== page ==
From the Blog “ notes of a traveler” www.notesofatraveler.com
By : Krystel Riachi Beirut-based travel blogger
Wadi Qadisha was another weekend escape in the beautiful Lebanese mountains that made me realize the historical wealth and universal value of our country. One of the deepest and most stunning valleys in Lebanon, Qadisha lies between the Bsharreh and Zgharta districts in North Lebanon, West of the Forest of the Cedars of God (Horsh Arz el Rab) and traversed by the Qadisha River or Holy River.
Why is Qadisha Valley named the Holy Valley?
“Qadisha” comes from a Semitic root meaning “holy” and was attributed to the valley for bearing unique witness to the first Christian monasteries in the world. Filled with cave chapels, hermitages and monasteries cut from the rock, the Valley has offered shelter for generations of monks and monastic communities since Early Middle ages and the beginnings of Christianity. Classified as a Unesco World Heritage site, Qadisha counts over 100 caves, many monasteries, and is home to the Maronite Order of Lebanese Monks founded in 1695.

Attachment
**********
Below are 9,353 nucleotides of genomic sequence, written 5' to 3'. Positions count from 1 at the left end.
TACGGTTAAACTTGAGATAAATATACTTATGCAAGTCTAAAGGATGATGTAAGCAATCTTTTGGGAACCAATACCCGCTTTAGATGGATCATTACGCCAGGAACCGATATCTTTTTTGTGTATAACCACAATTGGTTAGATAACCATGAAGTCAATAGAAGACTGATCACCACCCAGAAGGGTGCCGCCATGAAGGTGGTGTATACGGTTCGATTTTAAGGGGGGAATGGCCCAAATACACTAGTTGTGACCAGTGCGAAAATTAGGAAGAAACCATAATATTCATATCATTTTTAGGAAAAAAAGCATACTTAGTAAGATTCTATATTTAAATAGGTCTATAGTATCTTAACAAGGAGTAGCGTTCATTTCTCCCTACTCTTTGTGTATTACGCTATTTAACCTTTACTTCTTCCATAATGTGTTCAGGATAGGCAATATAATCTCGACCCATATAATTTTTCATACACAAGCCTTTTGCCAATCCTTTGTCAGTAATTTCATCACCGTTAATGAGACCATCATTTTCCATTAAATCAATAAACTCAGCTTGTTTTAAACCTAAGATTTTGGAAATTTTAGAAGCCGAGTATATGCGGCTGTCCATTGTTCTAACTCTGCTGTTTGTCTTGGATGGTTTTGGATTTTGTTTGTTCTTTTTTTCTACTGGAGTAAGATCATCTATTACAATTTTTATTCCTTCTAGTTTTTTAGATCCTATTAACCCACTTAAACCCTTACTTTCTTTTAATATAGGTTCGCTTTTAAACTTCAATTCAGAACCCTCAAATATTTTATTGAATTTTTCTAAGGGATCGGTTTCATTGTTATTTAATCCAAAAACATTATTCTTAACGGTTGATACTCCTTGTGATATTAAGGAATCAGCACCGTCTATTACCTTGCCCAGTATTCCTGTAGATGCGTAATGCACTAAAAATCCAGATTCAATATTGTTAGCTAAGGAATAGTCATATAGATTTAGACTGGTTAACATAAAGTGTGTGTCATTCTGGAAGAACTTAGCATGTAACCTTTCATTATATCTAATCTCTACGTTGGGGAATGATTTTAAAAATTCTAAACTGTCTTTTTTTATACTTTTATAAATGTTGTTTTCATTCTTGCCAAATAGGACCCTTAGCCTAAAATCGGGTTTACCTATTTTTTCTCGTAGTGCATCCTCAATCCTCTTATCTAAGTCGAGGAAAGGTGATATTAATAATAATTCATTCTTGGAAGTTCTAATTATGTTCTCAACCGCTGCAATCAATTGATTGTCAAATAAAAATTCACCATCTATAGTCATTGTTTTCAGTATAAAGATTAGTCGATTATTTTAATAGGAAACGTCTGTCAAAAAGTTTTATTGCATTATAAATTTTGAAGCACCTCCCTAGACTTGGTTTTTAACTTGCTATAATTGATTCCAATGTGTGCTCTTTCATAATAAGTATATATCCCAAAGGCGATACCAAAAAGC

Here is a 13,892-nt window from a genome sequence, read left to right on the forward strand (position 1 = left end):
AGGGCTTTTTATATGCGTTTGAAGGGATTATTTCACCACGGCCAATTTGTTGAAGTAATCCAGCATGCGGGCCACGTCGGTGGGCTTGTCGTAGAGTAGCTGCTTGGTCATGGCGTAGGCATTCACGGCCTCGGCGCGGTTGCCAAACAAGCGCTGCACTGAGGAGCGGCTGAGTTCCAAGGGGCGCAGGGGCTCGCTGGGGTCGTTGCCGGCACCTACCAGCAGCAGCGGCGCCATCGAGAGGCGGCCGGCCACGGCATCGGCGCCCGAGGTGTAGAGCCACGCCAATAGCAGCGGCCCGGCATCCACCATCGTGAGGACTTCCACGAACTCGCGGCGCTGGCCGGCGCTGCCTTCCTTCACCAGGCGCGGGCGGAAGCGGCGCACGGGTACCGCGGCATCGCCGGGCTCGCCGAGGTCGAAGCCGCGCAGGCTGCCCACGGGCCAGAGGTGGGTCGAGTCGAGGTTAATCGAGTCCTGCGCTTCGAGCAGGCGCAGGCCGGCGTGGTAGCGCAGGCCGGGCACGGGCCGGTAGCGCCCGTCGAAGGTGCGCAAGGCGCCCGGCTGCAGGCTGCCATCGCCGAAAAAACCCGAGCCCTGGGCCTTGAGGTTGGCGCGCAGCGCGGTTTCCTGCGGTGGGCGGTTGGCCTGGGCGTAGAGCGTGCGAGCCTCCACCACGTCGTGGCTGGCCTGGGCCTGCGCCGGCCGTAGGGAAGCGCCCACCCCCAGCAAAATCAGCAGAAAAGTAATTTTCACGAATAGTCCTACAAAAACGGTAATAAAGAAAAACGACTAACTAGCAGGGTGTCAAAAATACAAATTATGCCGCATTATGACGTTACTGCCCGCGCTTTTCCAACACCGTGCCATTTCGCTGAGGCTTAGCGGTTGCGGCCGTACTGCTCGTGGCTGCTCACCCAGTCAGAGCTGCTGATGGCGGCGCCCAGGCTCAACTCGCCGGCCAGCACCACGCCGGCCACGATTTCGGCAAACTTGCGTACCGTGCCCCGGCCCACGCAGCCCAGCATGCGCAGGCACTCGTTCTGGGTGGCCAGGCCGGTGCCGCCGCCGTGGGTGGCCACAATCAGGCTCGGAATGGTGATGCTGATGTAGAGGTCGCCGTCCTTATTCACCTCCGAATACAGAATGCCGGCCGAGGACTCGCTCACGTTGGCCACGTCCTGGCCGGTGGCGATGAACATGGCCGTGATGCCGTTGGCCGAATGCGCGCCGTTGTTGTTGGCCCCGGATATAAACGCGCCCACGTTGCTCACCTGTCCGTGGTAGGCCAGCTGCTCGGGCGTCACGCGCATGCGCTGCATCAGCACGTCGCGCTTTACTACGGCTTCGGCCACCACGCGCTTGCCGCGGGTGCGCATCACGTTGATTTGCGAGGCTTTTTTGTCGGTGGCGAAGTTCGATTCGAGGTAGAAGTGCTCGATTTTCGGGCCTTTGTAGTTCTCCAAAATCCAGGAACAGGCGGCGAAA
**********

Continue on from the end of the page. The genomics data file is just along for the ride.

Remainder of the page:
What are the main landmarks to visit in Qadisha?
I personally hired a guide to show me the best of Qadisha and Annoubine, and here’s my advice to you:
1- Start with Deir Lichaa دير مار ليشع
Take the car and head down to this monastery in the Valley dedicated to Father Antonio Tarabay. Here, the Abouna spent 32 years of his hermitic life and his body was buried in a grotto adjacent to the monastery. Take your time to soak in the beauty of the monastery with its naturally carved rock ceiling, its small chapel, and the amazing view it has over the valley.